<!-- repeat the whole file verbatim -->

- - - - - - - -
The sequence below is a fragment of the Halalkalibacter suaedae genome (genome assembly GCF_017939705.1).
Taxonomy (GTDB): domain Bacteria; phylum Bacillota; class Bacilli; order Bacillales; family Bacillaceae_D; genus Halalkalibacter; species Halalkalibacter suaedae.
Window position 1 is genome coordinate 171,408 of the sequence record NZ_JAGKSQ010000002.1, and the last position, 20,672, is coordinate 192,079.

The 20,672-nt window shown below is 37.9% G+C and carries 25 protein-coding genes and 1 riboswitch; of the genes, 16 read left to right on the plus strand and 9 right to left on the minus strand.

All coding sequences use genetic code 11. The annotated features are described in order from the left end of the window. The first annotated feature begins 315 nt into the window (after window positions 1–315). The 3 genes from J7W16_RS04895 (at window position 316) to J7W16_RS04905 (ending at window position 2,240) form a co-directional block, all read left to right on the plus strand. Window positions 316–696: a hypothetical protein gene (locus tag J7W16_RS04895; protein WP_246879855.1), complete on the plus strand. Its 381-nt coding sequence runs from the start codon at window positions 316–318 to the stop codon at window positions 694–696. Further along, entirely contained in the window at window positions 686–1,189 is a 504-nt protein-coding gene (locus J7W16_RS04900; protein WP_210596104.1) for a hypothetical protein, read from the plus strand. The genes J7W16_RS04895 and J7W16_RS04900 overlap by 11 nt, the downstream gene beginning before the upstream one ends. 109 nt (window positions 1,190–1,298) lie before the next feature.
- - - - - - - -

The sequence below is a fragment of the Halalkalibacter suaedae genome (genome assembly GCF_017939705.1).
Taxonomy (GTDB): domain Bacteria; phylum Bacillota; class Bacilli; order Bacillales; family Bacillaceae_D; genus Halalkalibacter; species Halalkalibacter suaedae.
Window position 1 is genome coordinate 171,408 of the sequence record NZ_JAGKSQ010000002.1, and the last position, 20,672, is coordinate 192,079.

The 20,672-nt window shown below is 37.9% G+C and carries 25 protein-coding genes and 1 riboswitch; of the genes, 16 read left to right on the plus strand and 9 right to left on the minus strand.

All coding sequences use genetic code 11. The annotated features are described in order from the left end of the window. The first annotated feature begins 315 nt into the window (after window positions 1–315). The 3 genes from J7W16_RS04895 (at window position 316) to J7W16_RS04905 (ending at window position 2,240) form a co-directional block, all read left to right on the plus strand. Window positions 316–696: a hypothetical protein gene (locus tag J7W16_RS04895; protein WP_246879855.1), complete on the plus strand. Its 381-nt coding sequence runs from the start codon at window positions 316–318 to the stop codon at window positions 694–696. Further along, entirely contained in the window at window positions 686–1,189 is a 504-nt protein-coding gene (locus J7W16_RS04900; protein WP_210596104.1) for a hypothetical protein, read from the plus strand. The genes J7W16_RS04895 and J7W16_RS04900 overlap by 11 nt, the downstream gene beginning before the upstream one ends. 109 nt (window positions 1,190–1,298) lie before the next feature.